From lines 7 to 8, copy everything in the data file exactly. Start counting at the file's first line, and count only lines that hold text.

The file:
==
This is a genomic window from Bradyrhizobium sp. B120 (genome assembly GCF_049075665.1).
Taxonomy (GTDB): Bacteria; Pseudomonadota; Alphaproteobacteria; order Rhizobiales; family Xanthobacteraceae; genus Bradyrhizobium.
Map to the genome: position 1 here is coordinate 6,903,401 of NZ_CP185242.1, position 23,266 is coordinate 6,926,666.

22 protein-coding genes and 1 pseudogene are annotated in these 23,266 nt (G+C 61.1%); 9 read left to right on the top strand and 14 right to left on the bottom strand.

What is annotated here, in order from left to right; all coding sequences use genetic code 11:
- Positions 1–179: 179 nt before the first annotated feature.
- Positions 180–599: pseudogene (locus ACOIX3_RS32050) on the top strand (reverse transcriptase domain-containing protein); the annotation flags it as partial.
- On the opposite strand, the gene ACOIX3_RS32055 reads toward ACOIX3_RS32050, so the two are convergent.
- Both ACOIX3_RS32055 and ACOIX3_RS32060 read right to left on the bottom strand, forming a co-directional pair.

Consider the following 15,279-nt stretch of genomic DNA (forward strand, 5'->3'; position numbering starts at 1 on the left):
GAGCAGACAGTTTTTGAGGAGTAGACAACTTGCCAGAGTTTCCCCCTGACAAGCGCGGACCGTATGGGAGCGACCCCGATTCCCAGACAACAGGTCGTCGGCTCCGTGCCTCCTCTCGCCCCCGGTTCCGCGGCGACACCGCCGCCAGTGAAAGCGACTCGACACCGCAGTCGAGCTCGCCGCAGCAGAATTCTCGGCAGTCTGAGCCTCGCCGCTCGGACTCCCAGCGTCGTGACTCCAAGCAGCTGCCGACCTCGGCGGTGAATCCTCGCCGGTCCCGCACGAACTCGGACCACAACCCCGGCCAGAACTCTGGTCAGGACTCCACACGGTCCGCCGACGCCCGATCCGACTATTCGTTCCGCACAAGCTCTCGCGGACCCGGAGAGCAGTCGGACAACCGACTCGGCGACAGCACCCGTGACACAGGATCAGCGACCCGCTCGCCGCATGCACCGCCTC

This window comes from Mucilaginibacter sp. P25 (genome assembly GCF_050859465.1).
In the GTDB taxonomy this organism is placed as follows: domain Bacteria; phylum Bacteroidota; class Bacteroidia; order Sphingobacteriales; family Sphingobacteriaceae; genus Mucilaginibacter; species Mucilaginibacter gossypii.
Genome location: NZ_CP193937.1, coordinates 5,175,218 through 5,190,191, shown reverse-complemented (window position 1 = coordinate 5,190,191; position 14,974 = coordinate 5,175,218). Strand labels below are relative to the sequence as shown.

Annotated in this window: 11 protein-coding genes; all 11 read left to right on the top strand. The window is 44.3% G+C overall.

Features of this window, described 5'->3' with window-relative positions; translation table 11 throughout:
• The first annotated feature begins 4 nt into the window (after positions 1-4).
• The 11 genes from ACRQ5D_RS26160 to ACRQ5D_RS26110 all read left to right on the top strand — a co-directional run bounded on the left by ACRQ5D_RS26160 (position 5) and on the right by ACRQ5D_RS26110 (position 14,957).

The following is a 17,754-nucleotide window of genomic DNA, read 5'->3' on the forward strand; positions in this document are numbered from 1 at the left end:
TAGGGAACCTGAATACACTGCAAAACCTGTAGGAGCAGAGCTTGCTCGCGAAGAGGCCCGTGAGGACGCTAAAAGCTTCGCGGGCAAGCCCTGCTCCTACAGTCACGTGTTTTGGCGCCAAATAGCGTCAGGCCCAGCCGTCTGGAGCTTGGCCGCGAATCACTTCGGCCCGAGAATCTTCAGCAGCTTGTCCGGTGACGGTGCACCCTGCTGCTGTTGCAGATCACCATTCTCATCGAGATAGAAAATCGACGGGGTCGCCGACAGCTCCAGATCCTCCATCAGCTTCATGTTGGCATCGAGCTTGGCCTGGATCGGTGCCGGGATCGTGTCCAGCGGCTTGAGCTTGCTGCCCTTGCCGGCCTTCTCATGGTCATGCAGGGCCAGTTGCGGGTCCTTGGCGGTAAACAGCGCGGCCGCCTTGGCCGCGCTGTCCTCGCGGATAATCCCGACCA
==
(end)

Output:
- Positions 180–599: pseudogene (locus ACOIX3_RS32050) on the top strand (reverse transcriptase domain-containing protein); the annotation flags it as partial.
- On the opposite strand, the gene ACOIX3_RS32055 reads toward ACOIX3_RS32050, so the two are convergent.